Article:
Liability Issues for Microschools and Learning Pods
If you are planning to start a microschool or learning pod during the COVID-19 pandemic, you
will want to consider various legal concerns. Some of these relate to liability for exposure to
COVID-19 during the operations of the entity, or more conventional injuries that may occur.
COVID-19 Exposure Liability
Since COVID-19 is a relatively new virus, courts have yet to determine whether a liability waiver
for COVID-19 exposure is enforceable. You may include such a waiver in any contract that you
make with a teacher or another hired individual, but whether it is enforceable in a court of law
is a different question. The same applies for any agreements with parents or students. Children
under 18, in most states, cannot legally enter into a contract. Some states have explicitly stated
that COVID-19 waivers are unenforceable. If you feel strongly about including a liability waiver,
you may want to consider hiring an attorney to help draft it.
Personal Injury and Other Liability Exposure
If your microschool or learning pod is meeting at your home, someone else's home, or a
rotation of homes, you will need to consider whether your insurance would cover an injury to a
child or someone else on your property. What if your dog bites someone? What if your hired
instructor slips and falls in your home? What if you drive the children to a second location and
get into a car accident? These events may or may not be covered under an existing policy and
can be costly without insurance. You may want to talk to your insurance provider or an attorney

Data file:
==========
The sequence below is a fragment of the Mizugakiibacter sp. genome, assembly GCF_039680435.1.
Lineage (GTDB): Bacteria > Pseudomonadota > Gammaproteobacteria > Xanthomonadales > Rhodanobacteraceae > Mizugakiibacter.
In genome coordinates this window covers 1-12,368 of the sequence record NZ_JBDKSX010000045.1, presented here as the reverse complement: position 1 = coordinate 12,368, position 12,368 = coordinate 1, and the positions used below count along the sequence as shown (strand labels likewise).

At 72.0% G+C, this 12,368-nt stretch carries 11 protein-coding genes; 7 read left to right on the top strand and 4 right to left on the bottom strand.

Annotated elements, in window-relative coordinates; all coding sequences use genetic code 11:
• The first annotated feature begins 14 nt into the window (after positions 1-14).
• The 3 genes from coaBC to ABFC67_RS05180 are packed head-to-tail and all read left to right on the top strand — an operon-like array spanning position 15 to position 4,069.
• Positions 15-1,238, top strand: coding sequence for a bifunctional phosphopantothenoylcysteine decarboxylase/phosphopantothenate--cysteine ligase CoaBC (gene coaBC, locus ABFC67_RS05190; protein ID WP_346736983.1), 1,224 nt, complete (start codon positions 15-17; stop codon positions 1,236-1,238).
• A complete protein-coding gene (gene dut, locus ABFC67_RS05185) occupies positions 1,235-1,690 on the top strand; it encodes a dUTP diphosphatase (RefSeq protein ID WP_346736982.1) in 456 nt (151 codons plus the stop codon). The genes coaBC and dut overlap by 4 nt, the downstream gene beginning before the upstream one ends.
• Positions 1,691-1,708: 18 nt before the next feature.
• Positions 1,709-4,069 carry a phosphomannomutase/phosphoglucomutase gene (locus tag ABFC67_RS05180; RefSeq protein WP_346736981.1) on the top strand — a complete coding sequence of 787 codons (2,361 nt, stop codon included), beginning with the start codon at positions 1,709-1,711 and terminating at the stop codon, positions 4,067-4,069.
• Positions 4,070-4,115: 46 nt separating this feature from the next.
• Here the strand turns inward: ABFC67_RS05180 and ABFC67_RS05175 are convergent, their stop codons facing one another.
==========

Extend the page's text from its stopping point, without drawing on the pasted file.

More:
to help sort through which kinds of injuries may or may not be covered by existing policies.
A parent or guardian with a child in the microschool or learning pod still risks liability even if
they are not opening their own home to the children. In some states, parents continue to be
liable for certain acts of their children. This means that if your child injures their teacher, a
parent or guardian, or another student, that cost will come out of your own pocket if you do
not have appropriate insurance coverage. Microschools and learning pods may want to require
some kind of personal injury insurance coverage of all members if feasible.
If your microschool or learning pod will meet at a commercial space or a space rented for
meetings, such as a separate apartment or storefront, you will need to not only consider
additional insurance coverage but also agree on who will sign the lease and make rent
payments. Remember that the person or people who sign a lease, and only those people, will
be liable for any violation of the lease. This means that if you and only you sign the lease for
your microschool or learning pod, you and only you will need to pay up when the rent comes
due or property damage occurs.